The box score below is an accurate record of events for the baseball contest played on October 15, 1964 at Busch Stadium I. The St. Louis Cardinals defeated the New York Yankees and the box score is "ready to surrender its truth to the knowing eye."
"The box score is the catechism of baseball, ready to surrender its truth to the knowing eye." - Author Stanley Cohen in The Man in the Crowd (1981)
New York Yankees 5, St. Louis Cardinals 7
|New York Yankees||ab||r||h||rbi|
|New York Yankees||IP||H||R||ER||BB||SO|
|Stottlemyre L (1-1)||4.0||5||3||3||2||2|
|St. Louis Cardinals||IP||H||R||ER||BB||SO|
|Gibson W (2-1)||9.0||9||5||5||3||9|
E –Linz (2), Boyer (2), Groat (2). DP –St. Louis 2. 2B –St. Louis White (1,off Stottlemyre); Boyer (1,off Downing). HR –New York Mantle (3,6th inning off Gibson 2 on, 0 out); Boyer (1,9th inning off Gibson 0 on, 1 out); Linz (2,9th inning off Gibson 0 on, 2 out), St. Louis Brock (1,5th inning off Downing 0 on, 0 out); Boyer (2,7th inning off Hamilton 0 on, 2 out). SH –Maxvill (1,off Hamilton). SF –McCarver (1,off Sheldon). SB –McCarver (1,Home off Stottlemyre/Howard); Shannon (1,2nd base off Stottlemyre/Howard). U –Frank Secory (NL), Bill McKinley (AL), Ken Burkhart (NL), Hank Soar (AL), Al Smith (AL), Vinnie Smith (NL). T –2:40. A –30,346.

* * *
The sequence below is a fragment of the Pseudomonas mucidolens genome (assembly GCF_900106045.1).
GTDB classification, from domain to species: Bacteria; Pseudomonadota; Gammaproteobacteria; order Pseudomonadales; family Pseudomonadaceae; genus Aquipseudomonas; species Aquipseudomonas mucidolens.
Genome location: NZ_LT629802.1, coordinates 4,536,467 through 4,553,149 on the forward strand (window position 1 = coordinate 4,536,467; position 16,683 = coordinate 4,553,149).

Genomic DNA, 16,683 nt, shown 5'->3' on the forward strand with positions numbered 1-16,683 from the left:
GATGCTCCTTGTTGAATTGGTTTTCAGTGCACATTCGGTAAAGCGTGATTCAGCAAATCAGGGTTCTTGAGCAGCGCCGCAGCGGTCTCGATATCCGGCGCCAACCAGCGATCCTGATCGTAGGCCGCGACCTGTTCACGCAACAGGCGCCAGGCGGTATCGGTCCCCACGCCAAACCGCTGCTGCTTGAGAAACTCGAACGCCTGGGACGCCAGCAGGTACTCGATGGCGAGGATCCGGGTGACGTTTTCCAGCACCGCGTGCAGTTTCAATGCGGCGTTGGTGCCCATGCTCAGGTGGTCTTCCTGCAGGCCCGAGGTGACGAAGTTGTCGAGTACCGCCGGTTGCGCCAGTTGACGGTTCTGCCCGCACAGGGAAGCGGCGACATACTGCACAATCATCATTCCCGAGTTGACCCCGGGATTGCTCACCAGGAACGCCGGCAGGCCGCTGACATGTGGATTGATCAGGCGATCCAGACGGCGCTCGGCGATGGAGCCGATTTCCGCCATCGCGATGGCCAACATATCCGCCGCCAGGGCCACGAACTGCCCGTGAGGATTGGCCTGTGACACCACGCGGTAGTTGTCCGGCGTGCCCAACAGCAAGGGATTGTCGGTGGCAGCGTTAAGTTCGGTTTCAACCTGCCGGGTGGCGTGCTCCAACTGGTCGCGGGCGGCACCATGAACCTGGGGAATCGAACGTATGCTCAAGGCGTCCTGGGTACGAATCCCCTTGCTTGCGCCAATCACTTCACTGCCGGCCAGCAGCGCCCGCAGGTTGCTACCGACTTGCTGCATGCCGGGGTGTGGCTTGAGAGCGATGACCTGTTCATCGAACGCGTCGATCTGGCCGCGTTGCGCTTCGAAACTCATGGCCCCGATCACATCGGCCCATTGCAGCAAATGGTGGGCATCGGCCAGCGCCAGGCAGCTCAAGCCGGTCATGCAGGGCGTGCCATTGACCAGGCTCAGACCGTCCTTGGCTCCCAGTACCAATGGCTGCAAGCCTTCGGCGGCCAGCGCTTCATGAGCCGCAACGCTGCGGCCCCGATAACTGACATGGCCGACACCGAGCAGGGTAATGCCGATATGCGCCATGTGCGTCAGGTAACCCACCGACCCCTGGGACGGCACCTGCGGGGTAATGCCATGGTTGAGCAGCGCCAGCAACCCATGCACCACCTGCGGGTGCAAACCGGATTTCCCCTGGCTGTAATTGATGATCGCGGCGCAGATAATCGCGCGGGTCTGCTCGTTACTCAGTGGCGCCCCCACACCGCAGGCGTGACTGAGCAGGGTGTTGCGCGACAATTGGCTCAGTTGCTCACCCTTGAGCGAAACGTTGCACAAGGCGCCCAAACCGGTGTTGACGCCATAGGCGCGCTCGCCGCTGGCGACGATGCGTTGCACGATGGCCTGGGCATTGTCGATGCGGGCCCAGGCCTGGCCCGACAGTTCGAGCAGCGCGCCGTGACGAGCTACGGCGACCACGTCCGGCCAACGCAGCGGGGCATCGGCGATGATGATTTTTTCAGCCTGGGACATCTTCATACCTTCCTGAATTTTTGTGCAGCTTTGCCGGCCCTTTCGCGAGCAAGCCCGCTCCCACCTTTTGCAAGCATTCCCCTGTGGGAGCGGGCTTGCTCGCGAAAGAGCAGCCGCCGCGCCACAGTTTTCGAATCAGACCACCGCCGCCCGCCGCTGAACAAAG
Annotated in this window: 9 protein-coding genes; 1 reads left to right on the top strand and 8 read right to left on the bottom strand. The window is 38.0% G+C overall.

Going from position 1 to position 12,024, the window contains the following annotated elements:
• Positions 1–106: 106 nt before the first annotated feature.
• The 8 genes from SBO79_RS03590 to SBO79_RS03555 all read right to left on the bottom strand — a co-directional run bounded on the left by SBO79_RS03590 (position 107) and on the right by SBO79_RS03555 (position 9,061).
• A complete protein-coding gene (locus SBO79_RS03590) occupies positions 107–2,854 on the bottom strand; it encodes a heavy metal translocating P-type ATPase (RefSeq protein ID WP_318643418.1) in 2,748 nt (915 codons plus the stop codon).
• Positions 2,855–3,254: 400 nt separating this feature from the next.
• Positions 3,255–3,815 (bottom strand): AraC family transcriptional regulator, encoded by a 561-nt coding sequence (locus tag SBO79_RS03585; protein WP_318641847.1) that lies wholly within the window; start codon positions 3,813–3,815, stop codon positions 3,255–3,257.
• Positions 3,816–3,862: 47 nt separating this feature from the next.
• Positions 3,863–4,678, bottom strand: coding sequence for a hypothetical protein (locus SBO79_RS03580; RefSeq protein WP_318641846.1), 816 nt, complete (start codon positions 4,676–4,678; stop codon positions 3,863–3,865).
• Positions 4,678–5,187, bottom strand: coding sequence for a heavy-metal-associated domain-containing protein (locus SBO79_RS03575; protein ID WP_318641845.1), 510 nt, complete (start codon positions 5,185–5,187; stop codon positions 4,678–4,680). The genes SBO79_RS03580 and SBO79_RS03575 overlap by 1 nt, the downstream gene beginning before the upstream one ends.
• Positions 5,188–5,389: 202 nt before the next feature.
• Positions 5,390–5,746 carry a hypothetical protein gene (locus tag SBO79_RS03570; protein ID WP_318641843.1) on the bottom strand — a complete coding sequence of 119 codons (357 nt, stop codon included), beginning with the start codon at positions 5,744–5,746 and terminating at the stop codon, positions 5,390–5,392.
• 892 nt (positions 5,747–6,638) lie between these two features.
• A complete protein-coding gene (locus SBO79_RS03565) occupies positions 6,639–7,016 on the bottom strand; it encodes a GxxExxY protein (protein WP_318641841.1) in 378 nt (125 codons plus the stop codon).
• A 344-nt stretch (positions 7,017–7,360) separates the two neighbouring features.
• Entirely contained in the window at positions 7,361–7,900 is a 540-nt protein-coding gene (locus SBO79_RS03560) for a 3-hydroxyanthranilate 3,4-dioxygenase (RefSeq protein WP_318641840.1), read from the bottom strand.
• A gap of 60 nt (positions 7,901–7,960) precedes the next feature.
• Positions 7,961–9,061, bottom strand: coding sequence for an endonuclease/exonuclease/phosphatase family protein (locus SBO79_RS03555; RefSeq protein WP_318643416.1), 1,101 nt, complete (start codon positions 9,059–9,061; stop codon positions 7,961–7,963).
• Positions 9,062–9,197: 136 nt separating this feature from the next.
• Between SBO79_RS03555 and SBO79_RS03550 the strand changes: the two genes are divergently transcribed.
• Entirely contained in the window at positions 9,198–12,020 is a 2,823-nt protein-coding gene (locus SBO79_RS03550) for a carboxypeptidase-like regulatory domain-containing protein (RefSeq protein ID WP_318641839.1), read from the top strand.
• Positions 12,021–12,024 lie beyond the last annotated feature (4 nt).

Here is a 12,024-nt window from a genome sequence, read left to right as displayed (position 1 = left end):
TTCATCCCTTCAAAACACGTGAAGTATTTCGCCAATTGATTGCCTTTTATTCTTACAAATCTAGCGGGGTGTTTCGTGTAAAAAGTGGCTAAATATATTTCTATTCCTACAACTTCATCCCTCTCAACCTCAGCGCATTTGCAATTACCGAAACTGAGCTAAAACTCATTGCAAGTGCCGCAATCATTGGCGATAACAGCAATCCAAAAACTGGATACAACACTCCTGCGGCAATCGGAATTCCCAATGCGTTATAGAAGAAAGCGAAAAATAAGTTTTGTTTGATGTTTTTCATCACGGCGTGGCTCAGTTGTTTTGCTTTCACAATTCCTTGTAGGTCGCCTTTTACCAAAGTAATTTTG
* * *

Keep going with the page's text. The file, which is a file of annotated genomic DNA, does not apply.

The player names and pitcher names in the box score above can be clicked and their comprehensive single season & career statistics will be shown. If you would like to see a complete roster for either team, simply click the team name.
Did you know that you can order an "original" print copy of this same box score from Baseball Almanac? The print source might be USA Today Baseball Weekly , The Sporting News , New York Times , Cleveland Plain Dealer , or other similar sources. Regardless, it will look great framed on your wall.
Fred Schwed, Jr., in How to Watch a Baseball Game (1957) wrote our favorite baseball box score quote, "The baseball box score is the pithiest form of written communication in America today. It is abbreviated history. It is two or three hours (the box score even gives that item to the minute) of complex activity, virtually inscribed on the head of a pin, yet no knowing reader suffers from eyestrain."